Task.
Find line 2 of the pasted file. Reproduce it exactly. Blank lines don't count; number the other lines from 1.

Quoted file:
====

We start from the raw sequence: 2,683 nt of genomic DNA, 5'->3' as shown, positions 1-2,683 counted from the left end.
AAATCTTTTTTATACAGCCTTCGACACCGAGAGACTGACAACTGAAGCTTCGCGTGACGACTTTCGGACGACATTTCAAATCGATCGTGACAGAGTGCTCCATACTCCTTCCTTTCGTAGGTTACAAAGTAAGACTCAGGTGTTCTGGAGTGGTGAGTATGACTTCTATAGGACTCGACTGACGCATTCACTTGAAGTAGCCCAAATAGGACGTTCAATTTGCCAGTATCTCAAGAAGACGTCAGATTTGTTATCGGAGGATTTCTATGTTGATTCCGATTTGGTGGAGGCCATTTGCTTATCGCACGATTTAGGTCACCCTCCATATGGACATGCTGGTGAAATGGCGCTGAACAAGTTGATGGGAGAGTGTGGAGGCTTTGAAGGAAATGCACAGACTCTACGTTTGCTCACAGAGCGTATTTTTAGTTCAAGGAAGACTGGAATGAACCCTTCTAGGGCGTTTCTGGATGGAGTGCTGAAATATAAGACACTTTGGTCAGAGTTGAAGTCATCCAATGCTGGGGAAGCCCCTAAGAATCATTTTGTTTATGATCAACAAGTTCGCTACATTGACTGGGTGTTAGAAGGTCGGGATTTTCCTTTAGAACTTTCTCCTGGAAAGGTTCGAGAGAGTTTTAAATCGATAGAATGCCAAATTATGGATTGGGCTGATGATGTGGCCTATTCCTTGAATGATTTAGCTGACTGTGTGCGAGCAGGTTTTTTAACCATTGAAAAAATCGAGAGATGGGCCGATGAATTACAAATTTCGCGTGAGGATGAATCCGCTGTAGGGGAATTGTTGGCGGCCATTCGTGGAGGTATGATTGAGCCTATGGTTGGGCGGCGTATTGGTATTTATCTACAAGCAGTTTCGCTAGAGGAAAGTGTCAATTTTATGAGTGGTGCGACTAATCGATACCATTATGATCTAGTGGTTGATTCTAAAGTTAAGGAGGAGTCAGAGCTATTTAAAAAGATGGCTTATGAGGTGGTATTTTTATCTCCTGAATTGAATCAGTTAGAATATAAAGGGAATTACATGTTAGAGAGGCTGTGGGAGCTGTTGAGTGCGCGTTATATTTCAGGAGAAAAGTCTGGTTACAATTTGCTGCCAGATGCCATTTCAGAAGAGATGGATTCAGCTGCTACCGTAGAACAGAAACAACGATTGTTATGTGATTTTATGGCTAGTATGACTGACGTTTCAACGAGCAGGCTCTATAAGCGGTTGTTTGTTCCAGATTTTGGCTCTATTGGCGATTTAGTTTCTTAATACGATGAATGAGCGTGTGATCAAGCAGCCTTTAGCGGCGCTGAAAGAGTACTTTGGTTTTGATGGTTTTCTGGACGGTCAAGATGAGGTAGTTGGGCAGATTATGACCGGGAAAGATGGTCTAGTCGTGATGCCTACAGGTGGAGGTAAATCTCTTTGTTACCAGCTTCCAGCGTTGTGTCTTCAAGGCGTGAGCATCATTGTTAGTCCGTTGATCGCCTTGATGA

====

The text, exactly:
AAATCTTTTTTATACAGCCTTCGACACCGAGAGACTGACAACTGAAGCTTCGCGTGACGACTTTCGGACGACATTTCAAATCGATCGTGACAGAGTGCTCCATACTCCTTCCTTTCGTAGGTTACAAAGTAAGACTCAGGTGTTCTGGAGTGGTGAGTATGACTTCTATAGGACTCGACTGACGCATTCACTTGAAGTAGCCCAAATAGGACGTTCAATTTGCCAGTATCTCAAGAAGACGTCAGATTTGTTATCGGAGGATTTCTATGTTGATTCCGATTTGGTGGAGGCCATTTGCTTATCGCACGATTTAGGTCACCCTCCATATGGACATGCTGGTGAAATGGCGCTGAACAAGTTGATGGGAGAGTGTGGAGGCTTTGAAGGAAATGCACAGACTCTACGTTTGCTCACAGAGCGTATTTTTAGTTCAAGGAAGACTGGAATGAACCCTTCTAGGGCGTTTCTGGATGGAGTGCTGAAATATAAGACACTTTGGTCAGAGTTGAAGTCATCCAATGCTGGGGAAGCCCCTAAGAATCATTTTGTTTATGATCAACAAGTTCGCTACATTGACTGGGTGTTAGAAGGTCGGGATTTTCCTTTAGAACTTTCTCCTGGAAAGGTTCGAGAGAGTTTTAAATCGATAGAATGCCAAATTATGGATTGGGCTGATGATGTGGCCTATTCCTTGAATGATTTAGCTGACTGTGTGCGAGCAGGTTTTTTAACCATTGAAAAAATCGAGAGATGGGCCGATGAATTACAAATTTCGCGTGAGGATGAATCCGCTGTAGGGGAATTGTTGGCGGCCATTCGTGGAGGTATGATTGAGCCTATGGTTGGGCGGCGTATTGGTATTTATCTACAAGCAGTTTCGCTAGAGGAAAGTGTCAATTTTATGAGTGGTGCGACTAATCGATACCATTATGATCTAGTGGTTGATTCTAAAGTTAAGGAGGAGTCAGAGCTATTTAAAAAGATGGCTTATGAGGTGGTATTTTTATCTCCTGAATTGAATCAGTTAGAATATAAAGGGAATTACATGTTAGAGAGGCTGTGGGAGCTGTTGAGTGCGCGTTATATTTCAGGAGAAAAGTCTGGTTACAATTTGCTGCCAGATGCCATTTCAGAAGAGATGGATTCAGCTGCTACCGTAGAACAGAAACAACGATTGTTATGTGATTTTATGGCTAGTATGACTGACGTTTCAACGAGCAGGCTCTATAAGCGGTTGTTTGTTCCAGATTTTGGCTCTATTGGCGATTTAGTTTCTTAATACGATGAATGAGCGTGTGATCAAGCAGCCTTTAGCGGCGCTGAAAGAGTACTTTGGTTTTGATGGTTTTCTGGACGGTCAAGATGAGGTAGTTGGGCAGATTATGACCGGGAAAGATGGTCTAGTCGTGATGCCTACAGGTGGAGGTAAATCTCTTTGTTACCAGCTTCCAGCGTTGTGTCTTCAAGGCGTGAGCATCATTGTTAGTCCGTTGATCGCCTTGATGA